They join forces on projects such as the Cookstove Research Initiative, which seeks practical alternatives to traditional cookstoves, still used by half the world’s population. Breathing the particles emitted by these inefficient stoves in poorly ventilated conditions causes 2 million premature deaths per year.
Sanford graduates have a creative, entrepreneurial approach to problem solving, quantitative and qualitative analytic skills, and the ability to collaborate with multiple stakeholders to craft policy solutions. They build careers in government, business and nonprofits. M.P.P. alum Danny Werfel, formerly OMB controller, was recently named acting head of the IRS. Will Davis is Director of the UN Development Programme, Sarah Dahlgren is Executive Vice President of the Federal Reserve Bank of New York, and Adam Grossman is Senior Vice President of marketing for the Boston Red Sox.
Some Sanford alumni seek public office, such as John Hangar, a candidate for Pennsylvania governor in 2014 and former secretary of that state’s Department of Environmental Protection; Raj Goyle, former Kansas legislator; and Erica Lee, a school board member in Houston, Texas. David Usupashvili, an alumnus of Sanford’s international development program, helped draft the constitution of Georgia and now serves as chair of his country’s parliament.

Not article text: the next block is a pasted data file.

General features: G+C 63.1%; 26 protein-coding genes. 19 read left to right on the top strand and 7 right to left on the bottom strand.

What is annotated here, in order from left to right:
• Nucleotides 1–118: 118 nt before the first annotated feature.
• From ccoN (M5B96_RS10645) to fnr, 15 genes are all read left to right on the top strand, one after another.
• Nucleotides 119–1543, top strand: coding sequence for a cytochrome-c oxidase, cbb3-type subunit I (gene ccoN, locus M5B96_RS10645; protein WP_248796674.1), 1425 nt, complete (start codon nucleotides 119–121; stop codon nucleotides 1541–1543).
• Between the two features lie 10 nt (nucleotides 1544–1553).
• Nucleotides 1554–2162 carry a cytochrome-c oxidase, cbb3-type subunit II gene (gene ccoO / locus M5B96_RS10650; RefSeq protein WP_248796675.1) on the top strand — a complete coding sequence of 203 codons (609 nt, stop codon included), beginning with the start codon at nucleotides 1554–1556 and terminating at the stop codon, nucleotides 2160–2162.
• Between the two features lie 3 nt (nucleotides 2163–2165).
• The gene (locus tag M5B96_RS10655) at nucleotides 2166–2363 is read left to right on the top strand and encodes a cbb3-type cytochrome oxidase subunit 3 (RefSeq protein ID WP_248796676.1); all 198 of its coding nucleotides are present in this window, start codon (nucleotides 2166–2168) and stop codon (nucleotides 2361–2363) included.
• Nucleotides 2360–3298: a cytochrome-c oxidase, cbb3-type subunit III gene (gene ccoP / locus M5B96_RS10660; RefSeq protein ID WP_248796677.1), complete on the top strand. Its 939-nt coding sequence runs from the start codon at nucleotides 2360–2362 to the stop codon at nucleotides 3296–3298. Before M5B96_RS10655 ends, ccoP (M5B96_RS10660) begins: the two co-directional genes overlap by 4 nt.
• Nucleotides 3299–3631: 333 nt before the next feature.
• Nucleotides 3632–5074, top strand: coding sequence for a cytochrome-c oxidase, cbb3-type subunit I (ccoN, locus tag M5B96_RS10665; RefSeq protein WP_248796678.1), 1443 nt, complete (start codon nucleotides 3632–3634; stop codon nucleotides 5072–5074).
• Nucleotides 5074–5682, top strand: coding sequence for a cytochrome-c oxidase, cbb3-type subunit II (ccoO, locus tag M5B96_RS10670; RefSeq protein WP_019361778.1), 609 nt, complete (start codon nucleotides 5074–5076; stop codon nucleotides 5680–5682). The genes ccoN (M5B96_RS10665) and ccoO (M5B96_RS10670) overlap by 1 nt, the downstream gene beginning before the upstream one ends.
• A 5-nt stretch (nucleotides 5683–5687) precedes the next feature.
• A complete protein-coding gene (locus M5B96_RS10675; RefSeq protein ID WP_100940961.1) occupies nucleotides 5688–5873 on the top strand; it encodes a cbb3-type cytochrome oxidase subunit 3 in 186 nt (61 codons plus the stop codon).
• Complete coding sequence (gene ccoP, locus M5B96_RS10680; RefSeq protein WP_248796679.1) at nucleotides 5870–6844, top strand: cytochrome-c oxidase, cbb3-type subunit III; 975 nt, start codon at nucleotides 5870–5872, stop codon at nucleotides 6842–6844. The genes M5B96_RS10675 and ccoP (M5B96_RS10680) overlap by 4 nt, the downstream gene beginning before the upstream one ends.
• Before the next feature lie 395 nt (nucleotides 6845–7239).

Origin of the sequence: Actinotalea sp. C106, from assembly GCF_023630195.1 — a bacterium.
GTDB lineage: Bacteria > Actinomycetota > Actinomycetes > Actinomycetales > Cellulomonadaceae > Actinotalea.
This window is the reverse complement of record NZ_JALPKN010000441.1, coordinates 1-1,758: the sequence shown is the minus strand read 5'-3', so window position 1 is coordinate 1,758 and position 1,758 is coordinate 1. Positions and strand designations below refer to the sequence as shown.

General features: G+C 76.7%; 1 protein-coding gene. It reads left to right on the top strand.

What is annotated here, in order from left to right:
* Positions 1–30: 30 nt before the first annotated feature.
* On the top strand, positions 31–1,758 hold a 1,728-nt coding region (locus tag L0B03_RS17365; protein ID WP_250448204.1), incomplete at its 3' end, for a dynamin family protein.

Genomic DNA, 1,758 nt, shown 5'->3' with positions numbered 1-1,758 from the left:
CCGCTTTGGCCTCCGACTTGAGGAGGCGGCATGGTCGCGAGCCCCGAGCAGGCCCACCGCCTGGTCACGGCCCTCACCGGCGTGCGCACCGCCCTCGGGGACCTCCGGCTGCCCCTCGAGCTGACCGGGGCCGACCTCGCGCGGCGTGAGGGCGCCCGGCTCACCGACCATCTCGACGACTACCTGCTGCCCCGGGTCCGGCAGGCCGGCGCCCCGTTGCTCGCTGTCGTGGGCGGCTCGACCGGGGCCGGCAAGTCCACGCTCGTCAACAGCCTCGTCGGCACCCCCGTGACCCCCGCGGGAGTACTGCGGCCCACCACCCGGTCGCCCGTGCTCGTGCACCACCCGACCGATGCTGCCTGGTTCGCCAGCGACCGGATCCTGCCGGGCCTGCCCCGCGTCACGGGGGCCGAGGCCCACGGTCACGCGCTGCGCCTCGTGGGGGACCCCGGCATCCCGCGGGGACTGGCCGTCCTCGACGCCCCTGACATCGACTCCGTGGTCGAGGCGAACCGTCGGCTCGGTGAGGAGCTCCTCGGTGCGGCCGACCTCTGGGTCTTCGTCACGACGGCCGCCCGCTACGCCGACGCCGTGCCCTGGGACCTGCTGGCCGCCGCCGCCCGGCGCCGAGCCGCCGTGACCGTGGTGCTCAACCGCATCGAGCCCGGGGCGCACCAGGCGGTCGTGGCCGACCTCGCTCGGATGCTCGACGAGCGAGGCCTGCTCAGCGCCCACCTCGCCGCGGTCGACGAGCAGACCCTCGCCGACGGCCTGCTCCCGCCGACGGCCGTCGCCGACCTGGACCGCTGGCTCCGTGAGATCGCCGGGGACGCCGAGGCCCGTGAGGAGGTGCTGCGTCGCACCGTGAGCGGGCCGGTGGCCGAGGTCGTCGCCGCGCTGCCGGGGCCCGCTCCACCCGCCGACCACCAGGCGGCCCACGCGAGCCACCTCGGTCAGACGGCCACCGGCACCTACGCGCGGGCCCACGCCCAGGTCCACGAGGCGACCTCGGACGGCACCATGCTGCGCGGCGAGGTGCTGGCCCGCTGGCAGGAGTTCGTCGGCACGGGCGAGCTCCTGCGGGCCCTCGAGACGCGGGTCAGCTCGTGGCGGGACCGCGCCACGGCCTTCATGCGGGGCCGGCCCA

Sandford alumni lead nonprofits, such as Neal Keny-Guyer, founder and CEO of the international relief and development organization Mercy Corps; Michael Sorrell, President, Paul Quinn College;and Bill Tucker Deputy Director of Policy Development for the Bill and Melinda Gates Foundation. They also lead businesses, such as Nancy Schlicting, CEO of the Henry Ford Health System, twice named one of the Top 25 Women in Healthcare; John Drescher, Executive Editor, News and Observer;and Delvecchio Finley, CEO, Harbor UCLA Medical Center. Rachael Chong, founder and CEO of Catchafire, was named among Fast Company 100 most creative people in business in 2012.
Kelly Brownell, a public health expert who helped revolutionize thinking about the complex causes of obesity and coined the phrase “toxic food environment,” became Dean of the Sanford School of Public Policy on July 1, 2013. At Yale, Brownell was the James Rowland Angell Professor of Psychology, a Professor of Epidemiology and public health, and Director of the Rudd Center for Food Policy and Obesity. TIME Magazine named him among “the world's 100 most influential people” in 2006, citing his role in raising public awareness on the relationship between unhealthy foods and childhood obesity.